Was interested to see a piece on Romenesco in which a correspondent slated a Wall Street Journal reporter for quoting a Friendster profile.
Friendster, for the uninitiated, is one of a swathe of personal networking sites on which you post your details and then link together with online chums to create a community of friends, and friends of friends.
Of the WSJ report that used the Friendster profile, Jonathan Katz writes: "I guess there are more stupid, less ethical ways to report, but I can't think of any... The information is basically private."
Well, I can think of more than a few examples of stupid, unethical reporting that, it seems, might shock Katz. But his point about the information being "basically private" is less naive. Those wanting a good examination of the issue should read Danny O'Brien's essay on the issue of public, private and secret registers, and the dangers of the net getting rid of the private register in favour of only public and secret. Is this another example of a situation where, to paraphrase Carly Fiorina's memorable description of music pirates, technology is developing faster than our ethics?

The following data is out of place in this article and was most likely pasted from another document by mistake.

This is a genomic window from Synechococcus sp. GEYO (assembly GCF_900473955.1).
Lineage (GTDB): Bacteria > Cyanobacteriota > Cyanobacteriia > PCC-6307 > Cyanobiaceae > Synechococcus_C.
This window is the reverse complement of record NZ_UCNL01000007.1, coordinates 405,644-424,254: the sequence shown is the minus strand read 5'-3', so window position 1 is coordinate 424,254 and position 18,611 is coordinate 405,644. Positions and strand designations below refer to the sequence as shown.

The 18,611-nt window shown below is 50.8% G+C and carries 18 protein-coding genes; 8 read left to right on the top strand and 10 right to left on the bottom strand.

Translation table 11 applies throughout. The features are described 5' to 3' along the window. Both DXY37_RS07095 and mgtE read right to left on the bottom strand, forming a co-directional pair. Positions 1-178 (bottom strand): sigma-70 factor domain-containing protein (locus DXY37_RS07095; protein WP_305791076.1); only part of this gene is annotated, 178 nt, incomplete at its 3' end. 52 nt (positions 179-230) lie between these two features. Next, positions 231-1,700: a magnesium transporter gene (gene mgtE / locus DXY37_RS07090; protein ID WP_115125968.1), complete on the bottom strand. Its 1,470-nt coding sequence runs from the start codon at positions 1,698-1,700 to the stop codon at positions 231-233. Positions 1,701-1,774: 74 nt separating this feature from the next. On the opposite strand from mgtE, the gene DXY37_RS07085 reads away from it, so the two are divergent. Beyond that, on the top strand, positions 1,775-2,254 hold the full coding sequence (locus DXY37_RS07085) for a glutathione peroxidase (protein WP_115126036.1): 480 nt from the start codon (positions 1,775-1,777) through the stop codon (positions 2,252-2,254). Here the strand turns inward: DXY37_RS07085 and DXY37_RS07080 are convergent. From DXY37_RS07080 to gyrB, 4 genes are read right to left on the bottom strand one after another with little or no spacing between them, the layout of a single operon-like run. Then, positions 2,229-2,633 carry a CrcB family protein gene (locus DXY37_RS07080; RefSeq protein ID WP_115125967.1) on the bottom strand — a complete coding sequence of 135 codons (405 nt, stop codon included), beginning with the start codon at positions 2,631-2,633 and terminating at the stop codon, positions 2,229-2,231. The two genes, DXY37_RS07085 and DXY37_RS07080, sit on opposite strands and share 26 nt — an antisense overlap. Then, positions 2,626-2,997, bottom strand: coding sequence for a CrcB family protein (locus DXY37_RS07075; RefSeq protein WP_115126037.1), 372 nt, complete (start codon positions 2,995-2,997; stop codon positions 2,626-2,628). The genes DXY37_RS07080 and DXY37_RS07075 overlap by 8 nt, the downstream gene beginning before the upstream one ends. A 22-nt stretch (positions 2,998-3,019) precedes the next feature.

I just don't buy this. If you post your information into a "group" environment then I think you write off your privacy at the same time. And let's not lose ourselves in technology. Most of us have had our name address and telephone number printed in the phone book for generations. And there is the electoral roll, and Births, Deaths and Marriage certificates.
There is no such thing as privacy. Never has been. Certainly won't be in the future. "Get over it"